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BTT: Too Much Information

btt2Have you ever been put off an author’s books after reading a biography of them? Or the reverse – a biography has made you love an author more?

Actually, no to both.  I don’t normally read biographies of authors, for one thing. I suppose I would if I was interested in reading more non-fiction, but at the moment I’m getting plenty of that.  I do find their lives interesting, but in general I’m not a huge fan of history after the 15th century, which is before the development of the novel (and before a comprehensive biography of almost any author could be composed anyway).  So that puts me off right to start.  Secondly, I commented on this at Maw Books Blog a while ago, and I firmly believe we should separate the art from the artist.  Just because an author has horrible beliefs or has done horrible things doesn’t make his/her work bad, and it goes the other way around too, because you can be a fabulous person but incapable of writing valuable works.    I’m sure a number of authors had opinions we’d all be firmly against now because it was commonplace then.  So we’d have to eliminate whole swathes of literature.  Honestly, just think about what Chaucer must have believed; many of us have discovered that the medieval period was a whole different world, but that doesn’t make The Canterbury Tales less valuable.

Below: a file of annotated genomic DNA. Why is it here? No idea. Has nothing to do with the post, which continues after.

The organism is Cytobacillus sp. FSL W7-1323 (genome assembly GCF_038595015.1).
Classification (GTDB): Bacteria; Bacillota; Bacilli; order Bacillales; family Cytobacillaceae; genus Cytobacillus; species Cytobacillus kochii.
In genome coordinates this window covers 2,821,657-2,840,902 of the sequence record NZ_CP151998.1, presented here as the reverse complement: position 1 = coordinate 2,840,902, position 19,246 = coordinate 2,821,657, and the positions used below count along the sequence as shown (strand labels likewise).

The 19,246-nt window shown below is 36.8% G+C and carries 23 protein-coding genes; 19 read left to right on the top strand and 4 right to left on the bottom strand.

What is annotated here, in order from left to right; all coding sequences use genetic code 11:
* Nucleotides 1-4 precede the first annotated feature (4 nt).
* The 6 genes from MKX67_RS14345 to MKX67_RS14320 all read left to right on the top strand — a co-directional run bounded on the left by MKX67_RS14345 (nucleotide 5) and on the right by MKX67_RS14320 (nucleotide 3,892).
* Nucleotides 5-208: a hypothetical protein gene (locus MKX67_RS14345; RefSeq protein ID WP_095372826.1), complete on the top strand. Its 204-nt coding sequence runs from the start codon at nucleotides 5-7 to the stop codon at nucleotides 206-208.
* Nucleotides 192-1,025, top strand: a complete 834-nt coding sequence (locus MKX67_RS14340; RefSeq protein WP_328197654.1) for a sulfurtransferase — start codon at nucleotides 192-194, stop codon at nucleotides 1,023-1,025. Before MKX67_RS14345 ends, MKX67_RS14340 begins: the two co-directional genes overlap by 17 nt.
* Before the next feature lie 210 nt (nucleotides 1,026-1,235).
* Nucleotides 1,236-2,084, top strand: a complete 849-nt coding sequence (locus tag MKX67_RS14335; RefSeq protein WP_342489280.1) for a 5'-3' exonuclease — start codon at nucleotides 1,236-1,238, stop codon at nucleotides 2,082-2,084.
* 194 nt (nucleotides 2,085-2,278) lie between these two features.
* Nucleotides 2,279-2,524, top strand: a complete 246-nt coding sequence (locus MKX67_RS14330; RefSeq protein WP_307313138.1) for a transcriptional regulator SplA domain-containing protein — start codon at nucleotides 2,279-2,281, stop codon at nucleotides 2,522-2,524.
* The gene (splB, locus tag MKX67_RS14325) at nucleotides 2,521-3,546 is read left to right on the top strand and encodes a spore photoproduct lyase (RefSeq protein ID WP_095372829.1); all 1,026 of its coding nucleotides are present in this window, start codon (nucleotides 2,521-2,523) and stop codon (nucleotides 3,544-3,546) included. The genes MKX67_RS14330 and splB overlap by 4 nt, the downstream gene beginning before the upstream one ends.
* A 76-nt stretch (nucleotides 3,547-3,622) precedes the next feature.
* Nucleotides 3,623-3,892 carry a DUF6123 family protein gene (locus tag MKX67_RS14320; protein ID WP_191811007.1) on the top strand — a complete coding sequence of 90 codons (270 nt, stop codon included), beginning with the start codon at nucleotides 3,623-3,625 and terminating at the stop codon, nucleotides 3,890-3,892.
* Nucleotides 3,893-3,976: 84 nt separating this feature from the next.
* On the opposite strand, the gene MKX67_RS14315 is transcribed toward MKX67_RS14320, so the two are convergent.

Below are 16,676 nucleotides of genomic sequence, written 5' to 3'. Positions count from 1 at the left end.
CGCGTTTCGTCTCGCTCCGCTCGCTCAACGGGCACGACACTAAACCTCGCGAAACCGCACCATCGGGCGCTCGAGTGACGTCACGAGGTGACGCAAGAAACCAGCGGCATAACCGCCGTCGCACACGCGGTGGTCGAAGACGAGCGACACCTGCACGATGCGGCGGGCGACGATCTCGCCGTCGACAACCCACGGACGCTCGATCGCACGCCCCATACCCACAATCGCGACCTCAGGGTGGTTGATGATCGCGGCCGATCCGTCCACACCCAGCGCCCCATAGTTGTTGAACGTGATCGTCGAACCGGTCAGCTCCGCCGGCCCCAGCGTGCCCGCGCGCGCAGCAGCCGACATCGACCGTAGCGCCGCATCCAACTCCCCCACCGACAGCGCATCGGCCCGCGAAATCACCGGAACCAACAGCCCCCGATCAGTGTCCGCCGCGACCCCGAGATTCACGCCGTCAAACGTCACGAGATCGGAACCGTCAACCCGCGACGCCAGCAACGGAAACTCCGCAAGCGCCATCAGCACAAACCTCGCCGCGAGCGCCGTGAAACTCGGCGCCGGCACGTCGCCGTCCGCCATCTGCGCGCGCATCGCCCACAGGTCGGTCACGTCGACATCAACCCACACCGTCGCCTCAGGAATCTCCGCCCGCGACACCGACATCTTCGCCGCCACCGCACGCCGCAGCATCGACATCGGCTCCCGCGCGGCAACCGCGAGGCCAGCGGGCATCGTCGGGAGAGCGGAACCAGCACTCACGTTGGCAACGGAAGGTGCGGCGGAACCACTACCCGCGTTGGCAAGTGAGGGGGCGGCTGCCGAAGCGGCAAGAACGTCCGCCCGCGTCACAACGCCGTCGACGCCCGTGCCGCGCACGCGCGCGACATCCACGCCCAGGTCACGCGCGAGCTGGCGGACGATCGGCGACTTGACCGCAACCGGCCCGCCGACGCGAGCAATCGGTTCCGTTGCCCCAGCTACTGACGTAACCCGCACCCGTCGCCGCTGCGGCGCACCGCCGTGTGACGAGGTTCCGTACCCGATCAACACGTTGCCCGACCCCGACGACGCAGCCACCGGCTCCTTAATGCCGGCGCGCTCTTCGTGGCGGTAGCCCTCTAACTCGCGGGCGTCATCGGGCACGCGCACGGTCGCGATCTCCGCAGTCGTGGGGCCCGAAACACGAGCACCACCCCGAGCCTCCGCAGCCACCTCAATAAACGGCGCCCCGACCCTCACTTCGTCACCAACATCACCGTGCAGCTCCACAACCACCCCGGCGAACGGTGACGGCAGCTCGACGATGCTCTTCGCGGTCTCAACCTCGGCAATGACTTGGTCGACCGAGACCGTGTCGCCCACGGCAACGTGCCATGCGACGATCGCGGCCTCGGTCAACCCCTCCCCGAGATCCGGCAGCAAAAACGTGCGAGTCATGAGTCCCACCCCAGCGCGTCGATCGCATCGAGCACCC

So, learning that an author has horrible beliefs would definitely put me off the person and I wouldn’t want to meet them, but if they kept that belief out of their work and it was still interesting and entertaining, I would read it.  Normally, I won’t even know, so this is not a big issue for me.  I can’t ever recall a time when I liked an author’s work more for knowing something about them.

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6 comments to BTT: Too Much Information

  • I’ve just added the following edit to my blog post on this topic: I absolutely believe that a horrible person can be a brilliant writer. Knowing that the author is a horrible person may cool my desire to read more by him or her, but wouldn’t stop me from reading if I truly loved his or her books. I don’t believe in banning books or authors.

  • I think that some knowledge about an author’s life might give you more insight into their work but no, I don’t think that it has made be either want to read their work or made me not want to read it. Hopefully what they write is separate or maybe beyond their personal life experience alone.

  • I don’t generally read biographies of authors either, so I would say no too.

  • I agree – if I learned something really horrible about an author, I might not want to spend time with the person. But I don’t think it would affect my opinion of the work. Some of my favorite books were written by people I probably wouldn’t want to pal around with.

  • I agree completely! Art should always be separate from the artist. You can never look at the art in the same way as the creating artist anyway. I touched on that when I wrote about Andrew Wyeth’s passing.

  • I believe in separating art from the artist too, but I confess I can have trouble doing so sometimes. But if anything is likely to bother me, it’s not the author’s personal ideology in itself, but what can be seen in the books (always taking historical context into account, of course).